Minnesota’s 91st Legislature is set to return for the second year of the biennium on February 11th. The interim between the budget year (2019) and the bonding year (2020) is typically a little quieter than the election offseason, but that has not been the case in 2019. Turmoil at the state’s largest agency, the Department of Human Services, resulted in a scathing Legislative Auditor’s report and contentious offseason oversight hearings. Both House and Senate Capital Investment Committees have been crisscrossing the state to tour projects vying for state funding in next year’s bonding bill, as has the Governor’s office – a new practice not followed by previous administrations. On top of that, election season is now nearly year round, so campaigns for 2020 are already starting to take shape. This legislative preview will help you make sense of what has happened since the Legislature adjourned in May and what we can expect to see during the 2020 legislative session and election season.
Turmoil at Department of Human Services (DHS)
Simply put, it has been a tough offseason for DHS. The sprawling agency has faced scrutiny and criticism for years, but after this summer and fall’s public scandals, the pressure for reform in 2020 will be more intense than ever. On July 10th, DHS Commissioner Tony Lourey abruptly resigned. This action followed two high profile resignations of top DHS officials the week before, all of which led to questions from Legislators about the internal workings at the department.
On October 29th, the Legislative Auditor released a special review of DHS’s payments for self-administered opioid treatment medication and “found troubling dysfunction” at DHS which ultimately resulted in $29 million in overpayments to the White Earth and Leech Lake tribal opioid treatment programs. The auditor went on to say these payments were made without authority and without documentation as to why, when, and who decided to make them. Adding to the complexity, the overpayments were made with Medicaid funds, meaning the federal government is owed the full $29 million. How the state and the tribes work to address this repayment remains to be seen and will be a major issue during the upcoming Session.
The second year of the biennium is traditionally the year in which a bonding bill is assembled. In order to be eligible for this form of state funding, a project must be publically owned, be of state or regional significance, and be a capital project. To fund these projects, the state sells general obligation bonds on the bond market and pays the debt service over time. Both House and Senate Capital Investment Committees have been on extensive tours across each region of the state to see projects that have applied for state funding. The tours allow Capital Investment Committee members to get a first hand look at these facilities and ask questions of stakeholders to better understand the projects applying for state support. In addition to the House and Senate tours, Governor Walz and his administration officials have also been on the road examining the projects allowing local officials and stakeholders multiple opportunities to present their projects to state lawmakers.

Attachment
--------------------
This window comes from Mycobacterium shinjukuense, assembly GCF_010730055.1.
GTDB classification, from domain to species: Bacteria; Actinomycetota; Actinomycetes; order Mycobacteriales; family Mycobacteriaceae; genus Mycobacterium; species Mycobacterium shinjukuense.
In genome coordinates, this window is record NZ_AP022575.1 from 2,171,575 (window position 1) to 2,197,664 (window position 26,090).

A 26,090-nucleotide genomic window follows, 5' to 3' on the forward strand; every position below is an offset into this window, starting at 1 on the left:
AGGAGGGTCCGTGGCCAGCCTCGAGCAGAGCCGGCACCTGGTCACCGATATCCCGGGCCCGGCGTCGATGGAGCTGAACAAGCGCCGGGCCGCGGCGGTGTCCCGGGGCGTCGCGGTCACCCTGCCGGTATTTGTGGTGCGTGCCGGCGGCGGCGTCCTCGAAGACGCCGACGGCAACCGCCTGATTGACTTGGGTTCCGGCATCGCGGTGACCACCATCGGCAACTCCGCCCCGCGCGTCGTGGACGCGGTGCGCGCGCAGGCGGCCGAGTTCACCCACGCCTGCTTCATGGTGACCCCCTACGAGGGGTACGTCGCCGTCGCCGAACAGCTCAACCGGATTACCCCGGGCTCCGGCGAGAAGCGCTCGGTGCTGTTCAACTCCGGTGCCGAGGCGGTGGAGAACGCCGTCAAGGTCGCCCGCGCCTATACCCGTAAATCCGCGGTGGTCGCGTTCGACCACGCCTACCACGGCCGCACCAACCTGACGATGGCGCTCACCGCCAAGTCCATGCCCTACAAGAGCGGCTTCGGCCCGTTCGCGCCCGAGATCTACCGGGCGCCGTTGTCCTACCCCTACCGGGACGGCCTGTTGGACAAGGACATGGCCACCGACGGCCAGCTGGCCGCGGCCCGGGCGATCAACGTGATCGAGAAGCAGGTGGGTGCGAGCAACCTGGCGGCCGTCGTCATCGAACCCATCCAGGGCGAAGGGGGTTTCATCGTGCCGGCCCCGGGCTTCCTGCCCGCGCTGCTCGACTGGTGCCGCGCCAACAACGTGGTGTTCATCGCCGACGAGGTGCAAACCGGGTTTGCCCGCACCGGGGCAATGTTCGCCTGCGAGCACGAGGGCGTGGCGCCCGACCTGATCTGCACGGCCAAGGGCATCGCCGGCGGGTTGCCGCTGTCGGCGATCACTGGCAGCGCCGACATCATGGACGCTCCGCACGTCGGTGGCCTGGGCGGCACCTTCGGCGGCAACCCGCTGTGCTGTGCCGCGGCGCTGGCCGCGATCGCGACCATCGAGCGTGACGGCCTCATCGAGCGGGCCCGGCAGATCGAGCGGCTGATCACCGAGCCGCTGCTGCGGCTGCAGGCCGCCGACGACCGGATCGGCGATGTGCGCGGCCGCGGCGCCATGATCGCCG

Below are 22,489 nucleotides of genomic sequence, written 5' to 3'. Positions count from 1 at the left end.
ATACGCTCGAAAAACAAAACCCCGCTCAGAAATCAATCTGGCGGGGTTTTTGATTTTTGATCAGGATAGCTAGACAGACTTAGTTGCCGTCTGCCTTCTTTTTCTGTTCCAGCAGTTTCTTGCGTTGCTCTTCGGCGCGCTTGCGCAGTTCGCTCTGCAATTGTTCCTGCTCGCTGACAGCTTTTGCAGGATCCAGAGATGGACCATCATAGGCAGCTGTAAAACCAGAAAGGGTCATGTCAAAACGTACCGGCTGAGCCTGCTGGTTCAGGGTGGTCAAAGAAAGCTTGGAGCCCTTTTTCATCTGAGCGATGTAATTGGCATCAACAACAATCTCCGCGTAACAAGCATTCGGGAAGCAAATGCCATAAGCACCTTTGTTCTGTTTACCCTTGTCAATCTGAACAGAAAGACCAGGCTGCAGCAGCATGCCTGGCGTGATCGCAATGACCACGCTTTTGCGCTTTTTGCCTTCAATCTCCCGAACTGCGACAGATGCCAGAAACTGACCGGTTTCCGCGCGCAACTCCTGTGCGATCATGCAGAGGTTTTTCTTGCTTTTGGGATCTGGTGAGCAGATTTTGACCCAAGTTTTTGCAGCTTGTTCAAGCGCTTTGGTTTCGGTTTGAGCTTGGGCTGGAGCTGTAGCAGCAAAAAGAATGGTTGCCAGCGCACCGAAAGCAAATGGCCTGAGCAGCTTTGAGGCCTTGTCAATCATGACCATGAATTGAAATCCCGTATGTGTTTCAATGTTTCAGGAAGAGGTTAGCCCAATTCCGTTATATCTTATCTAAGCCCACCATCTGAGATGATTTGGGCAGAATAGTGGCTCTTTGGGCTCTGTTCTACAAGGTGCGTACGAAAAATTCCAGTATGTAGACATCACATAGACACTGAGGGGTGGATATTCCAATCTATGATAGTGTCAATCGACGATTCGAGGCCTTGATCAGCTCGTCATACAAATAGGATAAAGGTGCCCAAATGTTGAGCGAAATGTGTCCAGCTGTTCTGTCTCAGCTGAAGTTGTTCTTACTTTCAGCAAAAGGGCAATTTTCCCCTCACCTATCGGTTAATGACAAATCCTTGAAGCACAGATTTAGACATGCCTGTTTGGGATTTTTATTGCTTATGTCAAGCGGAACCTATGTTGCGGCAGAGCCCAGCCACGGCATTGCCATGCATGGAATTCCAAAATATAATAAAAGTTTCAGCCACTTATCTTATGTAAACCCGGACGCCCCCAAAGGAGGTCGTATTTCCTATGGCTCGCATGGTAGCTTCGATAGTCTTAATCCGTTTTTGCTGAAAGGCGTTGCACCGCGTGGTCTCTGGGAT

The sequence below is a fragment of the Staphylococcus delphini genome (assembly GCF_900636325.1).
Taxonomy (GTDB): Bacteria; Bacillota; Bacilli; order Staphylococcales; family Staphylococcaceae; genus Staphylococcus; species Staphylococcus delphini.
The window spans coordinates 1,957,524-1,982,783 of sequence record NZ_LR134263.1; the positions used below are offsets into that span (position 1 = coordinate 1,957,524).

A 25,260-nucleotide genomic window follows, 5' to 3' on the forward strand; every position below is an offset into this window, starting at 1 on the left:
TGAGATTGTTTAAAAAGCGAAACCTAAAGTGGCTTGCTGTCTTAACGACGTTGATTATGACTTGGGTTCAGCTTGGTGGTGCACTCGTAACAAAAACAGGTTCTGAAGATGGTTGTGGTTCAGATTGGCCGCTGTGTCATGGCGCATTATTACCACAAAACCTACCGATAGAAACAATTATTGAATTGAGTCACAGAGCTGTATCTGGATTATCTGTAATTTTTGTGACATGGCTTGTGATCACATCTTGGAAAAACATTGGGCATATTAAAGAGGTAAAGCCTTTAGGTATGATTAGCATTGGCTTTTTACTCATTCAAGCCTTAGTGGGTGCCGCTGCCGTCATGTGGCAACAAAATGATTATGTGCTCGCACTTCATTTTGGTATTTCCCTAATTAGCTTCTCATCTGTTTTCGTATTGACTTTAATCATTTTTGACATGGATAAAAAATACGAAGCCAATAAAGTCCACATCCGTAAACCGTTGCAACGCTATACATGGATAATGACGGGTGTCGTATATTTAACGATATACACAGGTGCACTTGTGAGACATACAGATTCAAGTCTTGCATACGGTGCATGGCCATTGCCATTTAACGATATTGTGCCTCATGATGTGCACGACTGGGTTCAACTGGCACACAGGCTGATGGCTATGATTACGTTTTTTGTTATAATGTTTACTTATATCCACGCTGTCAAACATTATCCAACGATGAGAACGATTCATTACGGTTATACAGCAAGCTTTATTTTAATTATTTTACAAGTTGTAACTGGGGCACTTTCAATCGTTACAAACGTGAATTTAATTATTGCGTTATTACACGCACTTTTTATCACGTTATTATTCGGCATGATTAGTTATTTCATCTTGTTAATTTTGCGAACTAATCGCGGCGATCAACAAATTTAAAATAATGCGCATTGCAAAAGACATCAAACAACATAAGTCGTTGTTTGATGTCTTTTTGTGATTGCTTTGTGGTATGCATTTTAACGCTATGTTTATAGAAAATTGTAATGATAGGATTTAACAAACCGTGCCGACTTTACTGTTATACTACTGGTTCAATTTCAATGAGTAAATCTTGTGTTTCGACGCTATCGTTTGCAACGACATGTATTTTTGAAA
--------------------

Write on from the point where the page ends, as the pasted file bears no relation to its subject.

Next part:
There is no shortage of requests for capital projects from across the state. It will be up to the Capital Investment Committees in each body to sort through the mountain of requests and assemble a bill that can get a 60 percent majority to pass, a process that will be highly anticipated and scrutinized by stakeholders and advocates across the state. Conventional wisdom suggests we will see a bill of about $2.5 billion from the DFL led House and a smaller package around $800 million from the Republican controlled Senate before they ultimately settle on a bill around $1.5 billion.
While the first year of the biennium set the two-year budget, there may be some extra money from a state surplus that lawmakers could allocate in a supplemental budget bill. The state economist and outside consultants prepare a revenue forecast twice a year, in November and in February. If that forecast shows a surplus, as it has during recent years, there could be a supplemental budget bill in play during 2020. It is unclear where the Governor and Legislative leaders would prioritize additional state dollars, but tax cuts and/or DHS investments could be potential landing spots.
As soon as the 2020 Legislative session is over, all 201 member of the Minnesota House and Senate will be shifting into campaign mode as everyone is on the ballot in November. Minnesota state elections have been very competitive in recent years and there is no reason to think that trend will change. The 2018 House election results swapped control from Republican to DFL hands, but the Senate was not on the ballot. There are several Republican Senators whose corresponding House districts went from red to blue in 2018; those Senators know they will be heavily targeted to flip the Republican controlled Senate to the DFL. As for the House, Republicans will look to win seats lost in 2018 back before lawmakers become household names in their districts and wrest control of the chamber back after only 2 years in the minority. As usual, politics is likely to spill over into lawmaking, so look for potentially vulnerable members to work across the aisle in an attempt to appeal to their constituents in more competitive districts. The fun starts on February 11th, 2020.
Samuel Richie is an attorney with Fryberger, Buchanan, Smith & Frederick, P.A., practicing primarily in the government relations and legislation areas and also administrative law.